Reads for the Head and Heart, October 2022

These monthly summaries are intended to bring together my reading on intellectual, pscychological, spiritual, theological, and self-help themes that may or may not make it into my weekly posts. This month my reading on these themes continued the previous couple months’ focus on Indigenous writings and reconciliation.


The Language Warrior’s Manifesto, Anton Treuer (2020)

As you may have noticed, I’m a big proponent of not only Settler-Indigenous reconciliation, but also Indigenous cultural and political resurgence. I’ve been privileged in my life to have been surrounded by Indigenous peoples and languages, long before reconciliation became a political issue in Canada: My toddler years were spent in a majority Indigenous community in the Canadian North (where the traditional language, Kaska, was being taught in schools only a decade after the closing of the area’s Residential School); my elementary school in Whitehorse offered classes in three different Indigenous languages (Northern Tutchone, Southern Tutchone, and Tlingit); my junior high school in rural Alberta had signage in Cree; and my undergraduate program in Linguistics at the University of Victoria regularly brought in guests from local Indigenous groups and provided me with the opportunity to take a course in Lushootseed Salish and to spend a summer as a research assistant examining Franz Boas’s field notes of the Wakashan language Lower Chehalis. All this is to say that Indigenous languages have a special place in my heart.

This 2020 release by Ojibwe knowledge-keeper, language teacher, and advocate Anton Treuer is a powerful witness to the challenges and possibilities of language revitalization efforts in Indigenous communities, as well as a practical ‘how to’ for communities looking to start their own programs. It is a wonderful and inspirational read and I have to send a great big Miigwech! to Dr. Treuer for all of his hard work on behalf of his people.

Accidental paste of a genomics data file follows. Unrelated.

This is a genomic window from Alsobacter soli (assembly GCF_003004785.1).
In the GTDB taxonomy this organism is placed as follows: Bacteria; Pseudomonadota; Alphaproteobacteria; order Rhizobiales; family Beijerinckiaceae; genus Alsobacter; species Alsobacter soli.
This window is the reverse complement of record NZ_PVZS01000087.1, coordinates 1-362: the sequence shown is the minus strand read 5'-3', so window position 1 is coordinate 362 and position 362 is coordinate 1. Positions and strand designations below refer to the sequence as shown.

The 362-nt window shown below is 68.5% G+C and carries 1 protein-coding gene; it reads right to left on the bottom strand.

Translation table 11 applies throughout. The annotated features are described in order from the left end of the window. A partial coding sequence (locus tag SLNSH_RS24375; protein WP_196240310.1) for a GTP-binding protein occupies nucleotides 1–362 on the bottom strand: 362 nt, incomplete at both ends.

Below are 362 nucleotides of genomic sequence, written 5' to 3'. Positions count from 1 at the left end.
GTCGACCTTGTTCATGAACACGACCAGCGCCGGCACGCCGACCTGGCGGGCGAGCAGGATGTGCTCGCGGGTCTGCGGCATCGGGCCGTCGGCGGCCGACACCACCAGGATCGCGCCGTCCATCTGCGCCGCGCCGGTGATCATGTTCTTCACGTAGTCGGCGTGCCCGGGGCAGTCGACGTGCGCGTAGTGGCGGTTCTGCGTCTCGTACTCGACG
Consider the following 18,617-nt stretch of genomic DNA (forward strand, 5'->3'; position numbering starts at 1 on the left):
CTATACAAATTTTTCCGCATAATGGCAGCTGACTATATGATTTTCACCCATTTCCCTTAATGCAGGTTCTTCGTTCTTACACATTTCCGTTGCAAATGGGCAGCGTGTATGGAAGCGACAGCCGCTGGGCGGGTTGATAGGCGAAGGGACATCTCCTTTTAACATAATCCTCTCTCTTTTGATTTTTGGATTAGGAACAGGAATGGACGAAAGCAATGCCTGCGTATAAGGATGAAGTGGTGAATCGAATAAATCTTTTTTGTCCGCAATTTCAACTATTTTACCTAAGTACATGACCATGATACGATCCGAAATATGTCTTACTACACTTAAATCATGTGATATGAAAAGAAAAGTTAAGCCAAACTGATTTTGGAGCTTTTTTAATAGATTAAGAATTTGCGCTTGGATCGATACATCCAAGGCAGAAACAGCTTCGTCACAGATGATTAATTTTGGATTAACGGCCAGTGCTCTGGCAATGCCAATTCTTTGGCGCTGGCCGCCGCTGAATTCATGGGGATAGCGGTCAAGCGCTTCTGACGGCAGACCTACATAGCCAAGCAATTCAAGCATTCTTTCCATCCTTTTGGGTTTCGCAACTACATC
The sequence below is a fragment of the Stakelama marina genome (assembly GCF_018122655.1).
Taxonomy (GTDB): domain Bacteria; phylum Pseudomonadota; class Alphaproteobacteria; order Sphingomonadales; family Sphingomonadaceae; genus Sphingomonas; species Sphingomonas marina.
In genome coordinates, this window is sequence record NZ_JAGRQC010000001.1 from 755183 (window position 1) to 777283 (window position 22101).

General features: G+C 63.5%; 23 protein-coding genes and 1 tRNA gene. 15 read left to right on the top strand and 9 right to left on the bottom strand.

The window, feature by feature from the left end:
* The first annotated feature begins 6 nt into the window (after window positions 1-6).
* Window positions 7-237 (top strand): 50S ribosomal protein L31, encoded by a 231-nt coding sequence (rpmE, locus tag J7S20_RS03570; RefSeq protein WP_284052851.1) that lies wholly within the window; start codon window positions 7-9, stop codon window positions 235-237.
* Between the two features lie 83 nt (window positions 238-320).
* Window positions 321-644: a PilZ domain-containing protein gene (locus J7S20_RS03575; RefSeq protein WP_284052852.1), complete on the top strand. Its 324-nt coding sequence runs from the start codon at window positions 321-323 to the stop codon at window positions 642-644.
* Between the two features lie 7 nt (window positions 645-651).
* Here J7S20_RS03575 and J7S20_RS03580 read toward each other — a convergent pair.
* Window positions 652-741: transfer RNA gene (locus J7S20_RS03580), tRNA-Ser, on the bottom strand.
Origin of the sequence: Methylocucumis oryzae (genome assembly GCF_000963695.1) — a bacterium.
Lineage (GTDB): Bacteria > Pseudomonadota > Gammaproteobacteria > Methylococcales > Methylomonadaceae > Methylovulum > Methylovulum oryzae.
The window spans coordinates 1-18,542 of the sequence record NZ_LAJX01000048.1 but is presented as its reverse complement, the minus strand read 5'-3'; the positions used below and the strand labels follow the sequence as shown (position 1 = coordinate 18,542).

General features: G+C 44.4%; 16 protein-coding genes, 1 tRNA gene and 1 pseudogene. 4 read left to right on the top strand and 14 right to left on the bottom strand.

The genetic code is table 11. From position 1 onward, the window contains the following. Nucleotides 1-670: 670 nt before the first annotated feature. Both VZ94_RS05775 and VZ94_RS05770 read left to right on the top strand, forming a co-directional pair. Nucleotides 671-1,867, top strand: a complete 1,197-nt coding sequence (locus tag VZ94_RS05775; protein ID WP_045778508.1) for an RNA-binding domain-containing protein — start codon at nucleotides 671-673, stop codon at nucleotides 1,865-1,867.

“[T]here’s more at stake than what’s happening in Native communities and our capacity to be good, healthy neighbors and productive citizens. The rest of the world needs our ideas. Everyone needs to heal and interrupt the colonial process which dehumanizes us all.”

Read this if you’re interested in:

  • Indigenous Perspectives
  • Sociolinguistics
  • Language Revitalization
  • Indigenous Resurgence
  • Ojibwe/Anishinaawbemowin Language
  • Reconciliation

My Rating, 10/10

Monthly Roundup:

  • The Roadmap to Reconciliation 2.0, Brenda Salter McNeil (2020), 9/10: This is an excellent and practical introduction to racial reconciliation within organizations and communities, through a Christian worldview. It provides a helpful framework and lots of practical tools and advice for making change — and making change stick. (Racism, Social Issues, Reconciliation, Christian Theology)
  • One Drum, Richard Wagamese (2019), 8/10: See my October 15 post for my review of this exploration of traditional Anishinaabe values (intended to be about all of the Seven Grandfather Teachings, but cut short by the author’s death).
  • Dancing on our Turtle’s Back, Leanne Simpson, 2011, 8/10: See my October 22 post for my review of this exploration of the possibility of a decolonized and Indigenized approach to life and scholarship.
  • Ojibway Heritage, Basil T. Johnston (1976), 8/10: This is the book on Ojibwe/Anishinaabe cultural renewal and resurgence that started them all. Johnston explores traditional Ojibwe values, lifestyles, and ceremonies primarily through the lens of his people’s stories. While I’ve encountered more recent texts that I found to be more accessible and better structured than this one, it deserves to be read for its importance and influence if nothing else. (Indigenous Perspectives, Anishinaabe Culture, Myths and Legends)

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